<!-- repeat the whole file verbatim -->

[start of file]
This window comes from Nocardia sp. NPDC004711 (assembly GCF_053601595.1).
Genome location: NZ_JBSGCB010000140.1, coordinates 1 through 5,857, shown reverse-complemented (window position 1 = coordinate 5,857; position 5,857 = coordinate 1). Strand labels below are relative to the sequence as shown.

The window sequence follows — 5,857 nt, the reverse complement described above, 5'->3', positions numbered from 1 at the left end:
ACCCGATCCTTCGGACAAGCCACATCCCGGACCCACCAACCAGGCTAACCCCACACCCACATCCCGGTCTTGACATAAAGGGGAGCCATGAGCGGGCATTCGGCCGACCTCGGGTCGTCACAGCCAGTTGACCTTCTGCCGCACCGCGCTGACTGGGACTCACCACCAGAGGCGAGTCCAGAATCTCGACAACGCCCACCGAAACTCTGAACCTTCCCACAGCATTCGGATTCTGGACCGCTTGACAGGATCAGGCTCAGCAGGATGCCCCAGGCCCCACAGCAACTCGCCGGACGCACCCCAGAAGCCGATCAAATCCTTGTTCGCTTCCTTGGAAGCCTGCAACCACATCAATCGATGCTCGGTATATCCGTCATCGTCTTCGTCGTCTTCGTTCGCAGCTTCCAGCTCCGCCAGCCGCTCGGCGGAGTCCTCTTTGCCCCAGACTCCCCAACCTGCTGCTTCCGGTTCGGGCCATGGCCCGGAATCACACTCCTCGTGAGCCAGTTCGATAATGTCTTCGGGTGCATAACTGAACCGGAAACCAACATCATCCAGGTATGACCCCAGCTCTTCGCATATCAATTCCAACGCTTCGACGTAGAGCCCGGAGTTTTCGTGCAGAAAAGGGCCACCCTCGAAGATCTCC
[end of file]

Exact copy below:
This window comes from Nocardia sp. NPDC004711 (assembly GCF_053601595.1).
Genome location: NZ_JBSGCB010000140.1, coordinates 1 through 5,857, shown reverse-complemented (window position 1 = coordinate 5,857; position 5,857 = coordinate 1). Strand labels below are relative to the sequence as shown.

The window sequence follows — 5,857 nt, the reverse complement described above, 5'->3', positions numbered from 1 at the left end:
ACCCGATCCTTCGGACAAGCCACATCCCGGACCCACCAACCAGGCTAACCCCACACCCACATCCCGGTCTTGACATAAAGGGGAGCCATGAGCGGGCATTCGGCCGACCTCGGGTCGTCACAGCCAGTTGACCTTCTGCCGCACCGCGCTGACTGGGACTCACCACCAGAGGCGAGTCCAGAATCTCGACAACGCCCACCGAAACTCTGAACCTTCCCACAGCATTCGGATTCTGGACCGCTTGACAGGATCAGGCTCAGCAGGATGCCCCAGGCCCCACAGCAACTCGCCGGACGCACCCCAGAAGCCGATCAAATCCTTGTTCGCTTCCTTGGAAGCCTGCAACCACATCAATCGATGCTCGGTATATCCGTCATCGTCTTCGTCGTCTTCGTTCGCAGCTTCCAGCTCCGCCAGCCGCTCGGCGGAGTCCTCTTTGCCCCAGACTCCCCAACCTGCTGCTTCCGGTTCGGGCCATGGCCCGGAATCACACTCCTCGTGAGCCAGTTCGATAATGTCTTCGGGTGCATAACTGAACCGGAAACCAACATCATCCAGGTATGACCCCAGCTCTTCGCATATCAATTCCAACGCTTCGACGTAGAGCCCGGAGTTTTCGTGCAGAAAAGGGCCACCCTCGAAGATCTCC